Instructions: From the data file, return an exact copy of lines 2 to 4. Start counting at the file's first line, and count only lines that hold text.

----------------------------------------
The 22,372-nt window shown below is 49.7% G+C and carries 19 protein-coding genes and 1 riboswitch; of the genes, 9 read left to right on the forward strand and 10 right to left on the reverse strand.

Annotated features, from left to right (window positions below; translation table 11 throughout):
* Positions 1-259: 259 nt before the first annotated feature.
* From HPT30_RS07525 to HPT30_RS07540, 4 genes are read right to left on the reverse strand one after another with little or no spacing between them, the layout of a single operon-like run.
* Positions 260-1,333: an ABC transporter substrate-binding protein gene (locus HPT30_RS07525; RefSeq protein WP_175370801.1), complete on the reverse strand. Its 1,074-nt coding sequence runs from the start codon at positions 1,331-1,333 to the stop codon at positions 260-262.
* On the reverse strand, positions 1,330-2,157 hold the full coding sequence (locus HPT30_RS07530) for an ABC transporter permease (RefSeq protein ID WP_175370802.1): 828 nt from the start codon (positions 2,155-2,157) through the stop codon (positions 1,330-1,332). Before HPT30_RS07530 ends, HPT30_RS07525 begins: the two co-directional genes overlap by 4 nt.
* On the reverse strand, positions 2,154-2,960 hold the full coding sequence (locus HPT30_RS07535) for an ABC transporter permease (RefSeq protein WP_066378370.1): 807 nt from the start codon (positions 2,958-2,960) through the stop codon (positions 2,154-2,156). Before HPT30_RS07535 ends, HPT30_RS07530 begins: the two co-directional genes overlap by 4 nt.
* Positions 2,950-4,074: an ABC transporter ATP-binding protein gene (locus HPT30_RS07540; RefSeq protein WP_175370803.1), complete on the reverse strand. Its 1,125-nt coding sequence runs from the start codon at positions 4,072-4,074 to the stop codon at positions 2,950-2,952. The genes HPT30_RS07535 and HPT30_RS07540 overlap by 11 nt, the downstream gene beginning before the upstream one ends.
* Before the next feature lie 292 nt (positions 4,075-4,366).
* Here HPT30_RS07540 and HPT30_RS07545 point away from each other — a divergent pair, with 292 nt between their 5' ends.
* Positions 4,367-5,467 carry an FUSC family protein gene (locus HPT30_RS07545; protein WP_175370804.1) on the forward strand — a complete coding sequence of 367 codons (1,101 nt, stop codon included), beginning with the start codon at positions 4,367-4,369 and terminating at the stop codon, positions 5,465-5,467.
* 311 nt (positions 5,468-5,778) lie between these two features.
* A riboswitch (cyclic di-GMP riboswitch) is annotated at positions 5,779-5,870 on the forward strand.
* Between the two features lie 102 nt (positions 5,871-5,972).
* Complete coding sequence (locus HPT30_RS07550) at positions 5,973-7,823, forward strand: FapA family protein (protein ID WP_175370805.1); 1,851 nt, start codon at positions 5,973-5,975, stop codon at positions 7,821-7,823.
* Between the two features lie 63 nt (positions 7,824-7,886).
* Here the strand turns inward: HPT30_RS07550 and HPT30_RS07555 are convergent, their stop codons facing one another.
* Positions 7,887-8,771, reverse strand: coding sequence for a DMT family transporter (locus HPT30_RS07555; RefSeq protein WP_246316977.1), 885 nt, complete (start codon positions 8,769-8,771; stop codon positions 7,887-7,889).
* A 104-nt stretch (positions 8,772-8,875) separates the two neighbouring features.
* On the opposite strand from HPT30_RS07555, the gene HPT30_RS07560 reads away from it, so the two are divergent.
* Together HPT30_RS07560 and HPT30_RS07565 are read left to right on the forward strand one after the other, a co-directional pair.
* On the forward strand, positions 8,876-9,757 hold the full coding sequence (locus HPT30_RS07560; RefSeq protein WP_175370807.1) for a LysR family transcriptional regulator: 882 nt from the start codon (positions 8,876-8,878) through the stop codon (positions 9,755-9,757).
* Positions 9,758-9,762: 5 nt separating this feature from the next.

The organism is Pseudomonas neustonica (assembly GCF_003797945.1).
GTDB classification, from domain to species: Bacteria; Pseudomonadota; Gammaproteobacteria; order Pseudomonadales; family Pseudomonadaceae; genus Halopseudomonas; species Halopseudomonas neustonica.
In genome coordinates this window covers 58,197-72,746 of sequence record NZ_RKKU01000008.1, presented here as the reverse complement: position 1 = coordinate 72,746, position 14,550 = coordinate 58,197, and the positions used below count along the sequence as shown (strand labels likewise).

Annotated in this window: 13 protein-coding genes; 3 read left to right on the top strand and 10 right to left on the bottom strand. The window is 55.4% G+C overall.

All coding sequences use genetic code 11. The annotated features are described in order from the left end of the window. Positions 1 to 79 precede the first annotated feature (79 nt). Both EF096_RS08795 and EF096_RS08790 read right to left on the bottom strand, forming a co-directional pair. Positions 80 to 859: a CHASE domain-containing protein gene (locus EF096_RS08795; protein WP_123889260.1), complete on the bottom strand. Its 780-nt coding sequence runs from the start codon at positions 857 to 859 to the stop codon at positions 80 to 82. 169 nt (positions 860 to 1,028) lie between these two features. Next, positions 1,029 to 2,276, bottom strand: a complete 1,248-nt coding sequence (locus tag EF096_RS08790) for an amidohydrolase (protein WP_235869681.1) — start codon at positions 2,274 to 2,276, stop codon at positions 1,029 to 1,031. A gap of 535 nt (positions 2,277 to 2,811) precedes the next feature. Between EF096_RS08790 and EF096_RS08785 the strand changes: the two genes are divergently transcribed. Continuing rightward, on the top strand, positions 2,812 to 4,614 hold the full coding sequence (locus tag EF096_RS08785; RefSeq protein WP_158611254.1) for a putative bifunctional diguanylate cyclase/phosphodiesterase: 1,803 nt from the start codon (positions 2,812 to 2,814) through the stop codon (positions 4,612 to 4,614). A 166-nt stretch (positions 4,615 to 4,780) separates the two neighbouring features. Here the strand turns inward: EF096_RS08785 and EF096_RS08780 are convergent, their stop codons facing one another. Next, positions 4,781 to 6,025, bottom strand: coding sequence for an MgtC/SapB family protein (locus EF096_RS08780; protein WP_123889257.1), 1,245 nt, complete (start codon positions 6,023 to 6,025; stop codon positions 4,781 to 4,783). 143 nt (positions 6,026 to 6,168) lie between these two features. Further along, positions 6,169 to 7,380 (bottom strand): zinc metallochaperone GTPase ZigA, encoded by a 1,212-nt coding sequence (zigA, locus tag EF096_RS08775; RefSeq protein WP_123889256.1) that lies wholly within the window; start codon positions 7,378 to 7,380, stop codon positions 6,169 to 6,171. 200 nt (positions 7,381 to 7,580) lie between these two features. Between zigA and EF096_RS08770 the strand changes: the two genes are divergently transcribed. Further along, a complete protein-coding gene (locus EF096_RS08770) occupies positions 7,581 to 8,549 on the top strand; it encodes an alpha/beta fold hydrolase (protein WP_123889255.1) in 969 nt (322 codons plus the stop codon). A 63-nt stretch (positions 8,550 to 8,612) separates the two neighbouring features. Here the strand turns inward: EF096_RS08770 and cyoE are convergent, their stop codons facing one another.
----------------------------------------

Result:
Annotated features, from left to right (window positions below; translation table 11 throughout):
* Positions 1-259: 259 nt before the first annotated feature.
* From HPT30_RS07525 to HPT30_RS07540, 4 genes are read right to left on the reverse strand one after another with little or no spacing between them, the layout of a single operon-like run.